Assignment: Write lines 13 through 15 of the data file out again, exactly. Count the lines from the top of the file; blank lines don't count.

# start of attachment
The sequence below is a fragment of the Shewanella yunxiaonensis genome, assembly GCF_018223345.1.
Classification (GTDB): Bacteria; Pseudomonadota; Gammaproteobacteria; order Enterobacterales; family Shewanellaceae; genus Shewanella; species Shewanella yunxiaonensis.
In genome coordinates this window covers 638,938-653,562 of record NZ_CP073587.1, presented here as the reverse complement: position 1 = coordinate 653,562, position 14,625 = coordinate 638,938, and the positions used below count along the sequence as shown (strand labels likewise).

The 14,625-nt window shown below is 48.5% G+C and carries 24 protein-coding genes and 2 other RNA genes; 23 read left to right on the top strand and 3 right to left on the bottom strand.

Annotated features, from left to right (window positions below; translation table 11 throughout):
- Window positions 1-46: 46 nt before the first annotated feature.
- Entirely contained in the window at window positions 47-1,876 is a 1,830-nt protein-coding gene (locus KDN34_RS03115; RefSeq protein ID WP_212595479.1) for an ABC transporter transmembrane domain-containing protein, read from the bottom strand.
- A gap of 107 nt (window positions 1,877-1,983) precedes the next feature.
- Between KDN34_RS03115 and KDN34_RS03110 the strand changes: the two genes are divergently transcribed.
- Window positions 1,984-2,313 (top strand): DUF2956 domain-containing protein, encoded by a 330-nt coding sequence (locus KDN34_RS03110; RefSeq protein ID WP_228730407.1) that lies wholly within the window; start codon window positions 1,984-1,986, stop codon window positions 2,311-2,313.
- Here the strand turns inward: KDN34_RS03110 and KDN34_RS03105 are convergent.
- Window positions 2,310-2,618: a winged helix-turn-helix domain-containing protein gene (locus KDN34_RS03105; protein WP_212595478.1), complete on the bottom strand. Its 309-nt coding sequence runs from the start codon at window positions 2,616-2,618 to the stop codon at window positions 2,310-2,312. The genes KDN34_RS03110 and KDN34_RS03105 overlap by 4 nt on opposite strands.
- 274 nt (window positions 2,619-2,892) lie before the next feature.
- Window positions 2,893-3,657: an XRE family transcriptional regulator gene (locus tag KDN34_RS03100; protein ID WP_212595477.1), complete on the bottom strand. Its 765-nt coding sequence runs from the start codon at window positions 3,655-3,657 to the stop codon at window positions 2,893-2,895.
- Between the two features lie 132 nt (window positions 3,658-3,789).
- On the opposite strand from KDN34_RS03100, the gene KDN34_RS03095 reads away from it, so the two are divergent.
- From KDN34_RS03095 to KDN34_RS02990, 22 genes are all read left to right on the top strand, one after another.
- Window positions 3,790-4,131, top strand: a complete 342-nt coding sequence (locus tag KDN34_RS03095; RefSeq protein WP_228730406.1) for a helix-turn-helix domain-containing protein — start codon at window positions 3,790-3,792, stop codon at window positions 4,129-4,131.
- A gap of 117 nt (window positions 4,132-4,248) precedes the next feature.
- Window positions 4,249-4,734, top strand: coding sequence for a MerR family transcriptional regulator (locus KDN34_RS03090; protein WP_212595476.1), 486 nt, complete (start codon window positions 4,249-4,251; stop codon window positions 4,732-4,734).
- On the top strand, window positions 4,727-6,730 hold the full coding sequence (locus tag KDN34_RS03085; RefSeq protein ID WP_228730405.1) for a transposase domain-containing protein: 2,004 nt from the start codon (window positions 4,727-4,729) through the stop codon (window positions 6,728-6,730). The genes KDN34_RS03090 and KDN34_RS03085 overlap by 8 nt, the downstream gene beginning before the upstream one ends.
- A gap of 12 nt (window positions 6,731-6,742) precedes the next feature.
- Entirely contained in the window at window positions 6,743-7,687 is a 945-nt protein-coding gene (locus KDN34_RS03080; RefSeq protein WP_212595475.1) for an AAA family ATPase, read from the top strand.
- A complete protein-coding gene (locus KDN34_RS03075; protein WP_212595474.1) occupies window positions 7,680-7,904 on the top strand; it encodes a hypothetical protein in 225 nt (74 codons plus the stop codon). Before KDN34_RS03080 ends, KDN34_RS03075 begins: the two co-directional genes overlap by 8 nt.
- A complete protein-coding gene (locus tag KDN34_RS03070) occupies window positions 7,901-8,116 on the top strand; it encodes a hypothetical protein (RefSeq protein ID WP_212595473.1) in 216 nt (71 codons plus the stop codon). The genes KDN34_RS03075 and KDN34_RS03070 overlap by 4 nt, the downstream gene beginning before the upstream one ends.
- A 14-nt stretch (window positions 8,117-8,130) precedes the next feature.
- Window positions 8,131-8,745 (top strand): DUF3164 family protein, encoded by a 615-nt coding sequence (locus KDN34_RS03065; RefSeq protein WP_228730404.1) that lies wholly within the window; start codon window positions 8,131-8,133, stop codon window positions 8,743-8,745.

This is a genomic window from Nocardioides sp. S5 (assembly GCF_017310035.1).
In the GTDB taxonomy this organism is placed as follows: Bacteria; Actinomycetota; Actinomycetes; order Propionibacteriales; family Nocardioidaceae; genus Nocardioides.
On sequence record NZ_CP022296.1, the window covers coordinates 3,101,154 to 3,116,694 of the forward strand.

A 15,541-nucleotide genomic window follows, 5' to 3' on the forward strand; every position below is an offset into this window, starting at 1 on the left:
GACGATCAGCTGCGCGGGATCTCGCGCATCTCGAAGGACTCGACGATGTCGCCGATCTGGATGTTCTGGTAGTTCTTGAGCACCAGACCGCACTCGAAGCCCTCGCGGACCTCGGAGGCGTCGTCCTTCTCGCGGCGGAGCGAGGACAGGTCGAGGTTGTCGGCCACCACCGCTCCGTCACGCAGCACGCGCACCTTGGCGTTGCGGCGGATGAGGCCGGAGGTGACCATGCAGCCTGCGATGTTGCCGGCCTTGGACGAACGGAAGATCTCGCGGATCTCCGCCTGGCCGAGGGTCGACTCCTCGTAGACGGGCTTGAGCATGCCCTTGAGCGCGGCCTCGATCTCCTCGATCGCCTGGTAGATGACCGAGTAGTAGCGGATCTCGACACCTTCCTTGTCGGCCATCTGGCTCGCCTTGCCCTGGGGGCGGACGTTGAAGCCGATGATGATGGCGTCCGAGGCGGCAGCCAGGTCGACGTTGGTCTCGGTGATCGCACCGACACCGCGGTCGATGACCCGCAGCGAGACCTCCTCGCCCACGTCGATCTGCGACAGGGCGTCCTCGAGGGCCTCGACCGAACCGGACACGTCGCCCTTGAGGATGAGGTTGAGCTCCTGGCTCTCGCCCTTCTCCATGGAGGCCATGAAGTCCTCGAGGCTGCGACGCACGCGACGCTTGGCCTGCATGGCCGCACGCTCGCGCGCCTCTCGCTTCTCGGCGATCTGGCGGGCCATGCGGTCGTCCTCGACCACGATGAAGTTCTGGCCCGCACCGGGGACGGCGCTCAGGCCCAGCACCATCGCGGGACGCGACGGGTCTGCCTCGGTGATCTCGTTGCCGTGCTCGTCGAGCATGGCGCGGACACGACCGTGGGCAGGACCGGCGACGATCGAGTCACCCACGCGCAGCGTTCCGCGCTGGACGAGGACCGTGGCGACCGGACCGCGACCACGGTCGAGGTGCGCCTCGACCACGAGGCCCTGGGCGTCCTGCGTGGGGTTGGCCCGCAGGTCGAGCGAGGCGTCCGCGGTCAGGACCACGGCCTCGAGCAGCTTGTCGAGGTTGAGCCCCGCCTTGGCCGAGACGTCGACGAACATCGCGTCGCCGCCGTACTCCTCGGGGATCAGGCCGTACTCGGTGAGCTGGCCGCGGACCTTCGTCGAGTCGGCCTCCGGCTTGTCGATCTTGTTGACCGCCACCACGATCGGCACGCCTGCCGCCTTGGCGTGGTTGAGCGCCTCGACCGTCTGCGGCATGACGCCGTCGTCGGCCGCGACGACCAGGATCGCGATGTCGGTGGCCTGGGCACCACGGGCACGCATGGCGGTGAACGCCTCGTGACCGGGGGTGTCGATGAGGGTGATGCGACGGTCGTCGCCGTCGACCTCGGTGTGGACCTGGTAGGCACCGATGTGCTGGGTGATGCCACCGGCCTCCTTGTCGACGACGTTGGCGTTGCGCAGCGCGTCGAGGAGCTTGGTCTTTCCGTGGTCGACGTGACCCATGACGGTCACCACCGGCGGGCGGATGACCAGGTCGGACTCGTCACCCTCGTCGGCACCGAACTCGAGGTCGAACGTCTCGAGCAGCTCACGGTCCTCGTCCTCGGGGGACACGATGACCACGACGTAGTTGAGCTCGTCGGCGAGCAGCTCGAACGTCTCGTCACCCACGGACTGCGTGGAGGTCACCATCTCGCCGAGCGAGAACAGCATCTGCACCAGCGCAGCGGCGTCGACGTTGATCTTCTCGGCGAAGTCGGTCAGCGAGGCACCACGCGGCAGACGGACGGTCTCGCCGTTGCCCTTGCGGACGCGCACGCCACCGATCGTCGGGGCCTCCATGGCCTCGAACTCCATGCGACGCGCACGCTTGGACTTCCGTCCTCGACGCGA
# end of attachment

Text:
- 274 nt (window positions 2,619-2,892) lie before the next feature.
- Window positions 2,893-3,657: an XRE family transcriptional regulator gene (locus tag KDN34_RS03100; protein ID WP_212595477.1), complete on the bottom strand. Its 765-nt coding sequence runs from the start codon at window positions 3,655-3,657 to the stop codon at window positions 2,893-2,895.
- Between the two features lie 132 nt (window positions 3,658-3,789).